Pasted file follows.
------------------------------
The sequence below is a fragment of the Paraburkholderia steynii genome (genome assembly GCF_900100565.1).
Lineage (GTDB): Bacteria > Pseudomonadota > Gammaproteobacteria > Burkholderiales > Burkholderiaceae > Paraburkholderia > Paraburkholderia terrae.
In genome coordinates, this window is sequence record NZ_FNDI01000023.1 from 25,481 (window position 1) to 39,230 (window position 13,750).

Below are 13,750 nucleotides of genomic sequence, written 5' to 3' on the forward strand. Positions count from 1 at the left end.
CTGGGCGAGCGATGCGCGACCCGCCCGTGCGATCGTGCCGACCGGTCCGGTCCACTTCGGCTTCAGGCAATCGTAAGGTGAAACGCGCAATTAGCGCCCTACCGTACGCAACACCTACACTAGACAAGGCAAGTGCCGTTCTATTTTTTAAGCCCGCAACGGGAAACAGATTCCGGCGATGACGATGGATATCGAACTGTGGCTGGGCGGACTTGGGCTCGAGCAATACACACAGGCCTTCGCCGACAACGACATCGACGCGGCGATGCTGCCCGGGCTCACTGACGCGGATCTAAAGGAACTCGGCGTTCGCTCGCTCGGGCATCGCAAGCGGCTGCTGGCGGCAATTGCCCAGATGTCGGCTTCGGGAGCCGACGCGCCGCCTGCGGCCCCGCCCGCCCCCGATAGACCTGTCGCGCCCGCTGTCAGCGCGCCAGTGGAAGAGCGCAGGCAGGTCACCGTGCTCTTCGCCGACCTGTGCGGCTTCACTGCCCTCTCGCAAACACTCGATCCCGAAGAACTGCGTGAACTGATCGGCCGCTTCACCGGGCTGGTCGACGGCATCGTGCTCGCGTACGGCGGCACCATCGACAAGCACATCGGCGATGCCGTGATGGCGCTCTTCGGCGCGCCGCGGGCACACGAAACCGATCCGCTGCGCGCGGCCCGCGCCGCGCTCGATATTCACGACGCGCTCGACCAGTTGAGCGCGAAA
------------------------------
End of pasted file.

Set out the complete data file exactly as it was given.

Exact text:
The sequence below is a fragment of the Paraburkholderia steynii genome (genome assembly GCF_900100565.1).
Lineage (GTDB): Bacteria > Pseudomonadota > Gammaproteobacteria > Burkholderiales > Burkholderiaceae > Paraburkholderia > Paraburkholderia terrae.
In genome coordinates, this window is sequence record NZ_FNDI01000023.1 from 25,481 (window position 1) to 39,230 (window position 13,750).

Below are 13,750 nucleotides of genomic sequence, written 5' to 3' on the forward strand. Positions count from 1 at the left end.
CTGGGCGAGCGATGCGCGACCCGCCCGTGCGATCGTGCCGACCGGTCCGGTCCACTTCGGCTTCAGGCAATCGTAAGGTGAAACGCGCAATTAGCGCCCTACCGTACGCAACACCTACACTAGACAAGGCAAGTGCCGTTCTATTTTTTAAGCCCGCAACGGGAAACAGATTCCGGCGATGACGATGGATATCGAACTGTGGCTGGGCGGACTTGGGCTCGAGCAATACACACAGGCCTTCGCCGACAACGACATCGACGCGGCGATGCTGCCCGGGCTCACTGACGCGGATCTAAAGGAACTCGGCGTTCGCTCGCTCGGGCATCGCAAGCGGCTGCTGGCGGCAATTGCCCAGATGTCGGCTTCGGGAGCCGACGCGCCGCCTGCGGCCCCGCCCGCCCCCGATAGACCTGTCGCGCCCGCTGTCAGCGCGCCAGTGGAAGAGCGCAGGCAGGTCACCGTGCTCTTCGCCGACCTGTGCGGCTTCACTGCCCTCTCGCAAACACTCGATCCCGAAGAACTGCGTGAACTGATCGGCCGCTTCACCGGGCTGGTCGACGGCATCGTGCTCGCGTACGGCGGCACCATCGACAAGCACATCGGCGATGCCGTGATGGCGCTCTTCGGCGCGCCGCGGGCACACGAAACCGATCCGCTGCGCGCGGCCCGCGCCGCGCTCGATATTCACGACGCGCTCGACCAGTTGAGCGCGAAA